their ability to maintain financial stability for themselves and
their families," Bank of America executive Catherine Kenworthy
said in a speech this summer. She said one-quarter of Bank of America's
mortgage customers bought job-loss coverage in the first six months
the insurance was offered.
Borrowers have several choices of coverage, and pricing
varies depending on loan size and type of coverage. Coverage kicks
in 60 days after the loan closes, and the policy will pay up to
12 payments of principal and interest.
Bank of America introduced Borrowers
Protection Plan to replace revenue from single-premium credit
life insurance, which it began phasing out last year. You have to
get a mortgage from Bank of America to get the bank's job-loss insurance.
Policies offered by GE Casualty,
on the other hand, are sold only to people who already have a mortgage.
GE's policy was introduced last month and will be sold through direct
mail solicitations from insurance agencies affiliated with participating
Customers can buy policies that
will pay half or all of the monthly mortgage payment, with a maximum
benefit payout period of six or nine months. It costs about $45
a month for coverage that will pay all of a $1,000 mortgage payment
for a maximum of six months.
GE Casualty is part of GE Insurance,
which belongs to General Electric.
Smaller companies offer coverage,
Bank of America and General Electric are heavy hitters, but they're
not the only companies in the job-loss mortgage insurance game.
Another is Mortgage Payment Protection Inc., which doesn't market
directly to consumers and instead sells policies through banks,
credit unions, builders and real estate agents.
Mortgage Payment Protection Inc.
also sells policies through the increasingly popular down payment
charities, which give down payment money to home buyers and accept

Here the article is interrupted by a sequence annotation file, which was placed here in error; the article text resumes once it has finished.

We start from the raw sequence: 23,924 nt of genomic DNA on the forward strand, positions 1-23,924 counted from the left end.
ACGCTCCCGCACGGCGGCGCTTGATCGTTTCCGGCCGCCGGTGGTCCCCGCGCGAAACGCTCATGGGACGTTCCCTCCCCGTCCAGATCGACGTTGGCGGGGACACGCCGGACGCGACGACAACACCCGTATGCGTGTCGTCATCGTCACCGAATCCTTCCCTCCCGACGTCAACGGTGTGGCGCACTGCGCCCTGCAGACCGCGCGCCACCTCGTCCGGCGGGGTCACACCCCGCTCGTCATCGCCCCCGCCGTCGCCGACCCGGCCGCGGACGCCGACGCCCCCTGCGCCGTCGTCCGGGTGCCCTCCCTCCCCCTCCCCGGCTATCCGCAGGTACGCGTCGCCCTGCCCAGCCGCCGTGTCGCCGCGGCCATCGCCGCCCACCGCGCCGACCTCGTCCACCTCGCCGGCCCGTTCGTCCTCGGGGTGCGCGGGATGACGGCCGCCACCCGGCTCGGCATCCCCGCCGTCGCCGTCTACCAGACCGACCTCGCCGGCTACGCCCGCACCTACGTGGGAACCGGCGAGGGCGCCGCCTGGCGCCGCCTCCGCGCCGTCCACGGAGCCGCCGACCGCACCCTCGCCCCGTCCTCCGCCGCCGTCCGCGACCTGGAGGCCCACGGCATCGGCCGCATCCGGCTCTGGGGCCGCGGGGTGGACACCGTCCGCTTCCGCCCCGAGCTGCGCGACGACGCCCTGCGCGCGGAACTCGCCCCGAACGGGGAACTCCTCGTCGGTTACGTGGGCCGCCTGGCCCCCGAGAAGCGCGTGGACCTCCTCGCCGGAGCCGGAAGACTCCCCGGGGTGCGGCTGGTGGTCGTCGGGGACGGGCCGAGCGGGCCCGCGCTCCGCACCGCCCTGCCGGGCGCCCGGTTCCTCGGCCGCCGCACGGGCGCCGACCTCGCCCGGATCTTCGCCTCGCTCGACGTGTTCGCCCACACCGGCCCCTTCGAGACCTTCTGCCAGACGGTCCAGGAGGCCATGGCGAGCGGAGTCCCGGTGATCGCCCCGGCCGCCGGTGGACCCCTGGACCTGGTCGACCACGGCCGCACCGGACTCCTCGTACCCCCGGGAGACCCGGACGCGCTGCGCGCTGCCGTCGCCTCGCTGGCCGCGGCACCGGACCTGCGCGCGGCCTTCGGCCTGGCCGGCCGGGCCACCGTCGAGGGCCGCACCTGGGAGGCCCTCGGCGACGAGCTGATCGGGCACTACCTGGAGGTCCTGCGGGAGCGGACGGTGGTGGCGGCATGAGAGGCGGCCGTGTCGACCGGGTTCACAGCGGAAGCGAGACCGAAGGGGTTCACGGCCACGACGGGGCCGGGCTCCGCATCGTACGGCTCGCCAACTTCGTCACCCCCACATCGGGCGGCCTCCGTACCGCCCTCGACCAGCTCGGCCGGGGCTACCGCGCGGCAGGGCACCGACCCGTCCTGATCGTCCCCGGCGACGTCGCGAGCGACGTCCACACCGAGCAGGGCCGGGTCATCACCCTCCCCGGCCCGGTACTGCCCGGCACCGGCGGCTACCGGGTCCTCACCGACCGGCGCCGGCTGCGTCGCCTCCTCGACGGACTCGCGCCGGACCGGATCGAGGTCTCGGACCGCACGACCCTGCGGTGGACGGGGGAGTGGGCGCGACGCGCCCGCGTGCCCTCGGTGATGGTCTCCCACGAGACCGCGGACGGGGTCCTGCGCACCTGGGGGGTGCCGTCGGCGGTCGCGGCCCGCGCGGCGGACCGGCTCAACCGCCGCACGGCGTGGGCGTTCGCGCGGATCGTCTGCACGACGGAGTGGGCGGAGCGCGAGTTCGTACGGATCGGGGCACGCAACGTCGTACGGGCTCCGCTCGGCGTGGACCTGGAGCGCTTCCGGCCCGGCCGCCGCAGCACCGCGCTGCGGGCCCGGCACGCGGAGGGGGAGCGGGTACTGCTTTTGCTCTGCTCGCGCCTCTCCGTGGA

donations of identical amounts, plus administrative fees, from sellers.
One such down payment charity is
Gold, based in Orem, Utah. It offers a mortgage unemployment
policy through Mortgage
Payment Protection Inc. to all clients, free for the first year.
At closing, home buyers can pay for the second year of coverage
for $200 -- a 50 percent to 75 percent discount, says David Ahrens,
vice president of marketing for Neighborhood Gold. After the second
year, homeowners deal directly with Mortgage Payment Protection
"In the economy today, people
are somewhat concerned about taking on an investment like a mortgage,"
Ahrens says. "This (insurance) gives them peace of mind --
even if nothing does happen, they feel more comfortable knowing
that, should something happen, they'll be covered."
Another down payment charity, Family
Home Providers of Cumming, Ga., offers an alternative to mortgage
unemployment insurance -- a foreclosure prevention service called
Assistance Plan. The plan, administered by The Property Group
Inc., of Roswell, Ga., doesn't make mortgage payments. Instead,
PGI employees negotiate with lenders.
A PGI spokesman declines to provide
details because he does not want the company to be lumped in with
insurance companies, which he says consumers dislike.